Federal Tax Guide for Seniors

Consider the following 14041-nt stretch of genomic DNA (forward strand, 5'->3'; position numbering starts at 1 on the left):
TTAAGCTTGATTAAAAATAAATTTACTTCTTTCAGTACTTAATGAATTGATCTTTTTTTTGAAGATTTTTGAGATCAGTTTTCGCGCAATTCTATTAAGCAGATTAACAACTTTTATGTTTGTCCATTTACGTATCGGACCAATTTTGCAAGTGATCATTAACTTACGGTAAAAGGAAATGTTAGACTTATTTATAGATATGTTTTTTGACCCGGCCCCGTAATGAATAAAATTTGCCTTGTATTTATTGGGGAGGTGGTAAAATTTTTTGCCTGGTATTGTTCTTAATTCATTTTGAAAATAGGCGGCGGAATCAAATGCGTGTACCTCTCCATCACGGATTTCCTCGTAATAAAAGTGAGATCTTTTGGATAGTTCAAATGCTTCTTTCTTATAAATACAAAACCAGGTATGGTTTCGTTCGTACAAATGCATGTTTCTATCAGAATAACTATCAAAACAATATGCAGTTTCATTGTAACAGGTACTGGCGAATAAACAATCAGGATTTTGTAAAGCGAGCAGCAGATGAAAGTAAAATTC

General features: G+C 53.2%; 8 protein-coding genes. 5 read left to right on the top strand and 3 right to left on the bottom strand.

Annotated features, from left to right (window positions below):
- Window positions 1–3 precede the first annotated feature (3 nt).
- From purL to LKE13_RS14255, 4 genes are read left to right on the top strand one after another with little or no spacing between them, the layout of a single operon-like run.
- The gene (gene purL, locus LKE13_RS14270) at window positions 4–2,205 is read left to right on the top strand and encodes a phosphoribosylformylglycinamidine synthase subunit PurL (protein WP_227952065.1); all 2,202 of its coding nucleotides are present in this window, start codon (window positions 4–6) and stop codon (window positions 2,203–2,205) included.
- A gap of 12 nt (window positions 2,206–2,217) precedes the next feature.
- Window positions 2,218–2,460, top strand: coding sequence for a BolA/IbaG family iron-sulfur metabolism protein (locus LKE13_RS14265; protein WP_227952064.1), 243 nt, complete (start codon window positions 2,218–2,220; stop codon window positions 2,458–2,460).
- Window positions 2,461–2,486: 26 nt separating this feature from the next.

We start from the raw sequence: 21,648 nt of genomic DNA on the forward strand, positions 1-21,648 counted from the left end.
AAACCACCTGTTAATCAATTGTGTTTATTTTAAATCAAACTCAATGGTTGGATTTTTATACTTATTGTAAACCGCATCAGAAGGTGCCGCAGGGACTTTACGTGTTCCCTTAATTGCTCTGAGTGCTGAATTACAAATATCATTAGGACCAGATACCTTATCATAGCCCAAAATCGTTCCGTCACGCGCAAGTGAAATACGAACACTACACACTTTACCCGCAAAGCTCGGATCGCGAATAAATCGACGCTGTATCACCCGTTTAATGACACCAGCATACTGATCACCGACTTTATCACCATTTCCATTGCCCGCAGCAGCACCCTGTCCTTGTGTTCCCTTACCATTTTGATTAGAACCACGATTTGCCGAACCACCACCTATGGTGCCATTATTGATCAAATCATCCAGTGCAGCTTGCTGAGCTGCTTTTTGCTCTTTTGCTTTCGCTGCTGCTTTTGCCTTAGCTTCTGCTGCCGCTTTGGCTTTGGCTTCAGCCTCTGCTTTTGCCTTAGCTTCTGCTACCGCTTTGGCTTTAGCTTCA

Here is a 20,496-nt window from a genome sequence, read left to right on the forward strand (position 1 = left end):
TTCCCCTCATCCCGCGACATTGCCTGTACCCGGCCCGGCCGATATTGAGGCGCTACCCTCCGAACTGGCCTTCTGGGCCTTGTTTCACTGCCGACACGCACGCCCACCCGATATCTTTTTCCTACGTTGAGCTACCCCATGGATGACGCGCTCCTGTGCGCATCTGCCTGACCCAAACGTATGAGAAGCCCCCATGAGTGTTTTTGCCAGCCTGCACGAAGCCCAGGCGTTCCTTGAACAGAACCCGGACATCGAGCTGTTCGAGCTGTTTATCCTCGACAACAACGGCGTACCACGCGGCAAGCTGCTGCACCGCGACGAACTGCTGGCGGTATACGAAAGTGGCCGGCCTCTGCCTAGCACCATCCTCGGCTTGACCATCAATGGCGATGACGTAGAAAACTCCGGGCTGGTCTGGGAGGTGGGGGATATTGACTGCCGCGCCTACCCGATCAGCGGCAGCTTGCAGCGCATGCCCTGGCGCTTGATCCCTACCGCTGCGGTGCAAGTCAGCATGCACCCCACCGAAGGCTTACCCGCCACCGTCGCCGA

Extracted from PDF file 2020-federal-publication-554.pdf, last modified January 2021